30th October 1735 saw the birth (in Braintree, Massachusetts) of John Adams, who would become the first Vice-President and second President of the United States of America.
Adams played a significant part in the founding of the new country, not least by nominating George Washington for the post of Commander-in-Chief and Thomas Jefferson to draft the Declaration of Independence.
He had a long career in government, during which his overall policy was to do whatever he thought best for the country, whatever anyone else might think. For this reason he rejected all political parties and refused to support any particular faction.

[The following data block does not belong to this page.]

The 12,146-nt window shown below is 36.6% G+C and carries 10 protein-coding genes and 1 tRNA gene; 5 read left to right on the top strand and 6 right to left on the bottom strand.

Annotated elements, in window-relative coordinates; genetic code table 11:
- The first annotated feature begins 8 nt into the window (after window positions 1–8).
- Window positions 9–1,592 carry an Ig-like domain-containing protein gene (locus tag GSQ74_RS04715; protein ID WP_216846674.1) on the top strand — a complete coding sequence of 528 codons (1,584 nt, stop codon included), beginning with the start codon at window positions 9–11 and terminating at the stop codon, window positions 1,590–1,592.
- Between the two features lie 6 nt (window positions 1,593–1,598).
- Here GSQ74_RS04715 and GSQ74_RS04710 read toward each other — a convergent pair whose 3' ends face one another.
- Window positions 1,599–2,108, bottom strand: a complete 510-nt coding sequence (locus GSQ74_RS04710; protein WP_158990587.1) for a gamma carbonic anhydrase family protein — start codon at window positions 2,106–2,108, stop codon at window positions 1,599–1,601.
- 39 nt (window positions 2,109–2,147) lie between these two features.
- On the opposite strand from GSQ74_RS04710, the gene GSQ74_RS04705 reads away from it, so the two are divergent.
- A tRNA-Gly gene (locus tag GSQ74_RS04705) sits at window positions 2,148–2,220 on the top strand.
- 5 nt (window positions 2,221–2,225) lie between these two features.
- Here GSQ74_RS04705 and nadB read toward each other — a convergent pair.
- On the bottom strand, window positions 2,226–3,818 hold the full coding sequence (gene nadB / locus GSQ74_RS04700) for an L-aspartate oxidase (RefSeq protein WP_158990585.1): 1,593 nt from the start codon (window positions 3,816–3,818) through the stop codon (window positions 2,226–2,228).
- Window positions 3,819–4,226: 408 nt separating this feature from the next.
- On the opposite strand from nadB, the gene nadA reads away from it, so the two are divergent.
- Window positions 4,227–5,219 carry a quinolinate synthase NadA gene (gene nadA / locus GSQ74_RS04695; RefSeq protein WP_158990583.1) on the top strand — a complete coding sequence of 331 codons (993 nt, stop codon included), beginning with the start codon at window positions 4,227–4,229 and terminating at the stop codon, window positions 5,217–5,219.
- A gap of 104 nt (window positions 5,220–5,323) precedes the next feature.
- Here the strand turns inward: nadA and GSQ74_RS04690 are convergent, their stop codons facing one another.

He managed to annoy just about everyone who mattered at one time or another. As American ambassador to France he insisted on speaking his mind, despite the consequences, which prompted Benjamin Franklin to think that he must be mentally unbalanced.
He was a convinced Federalist, which set him against Thomas Jefferson and James Madison, who were staunch advocates of “states’ rights”. On the other hand, Alexander Hamilton did not think that John Adams went far enough in his federalism!
Fortunately, Adams was able to reconcile himself with Jefferson after both had had their turn as President, and they coincidentally died on the same day, 4th July 1826.
© John Welford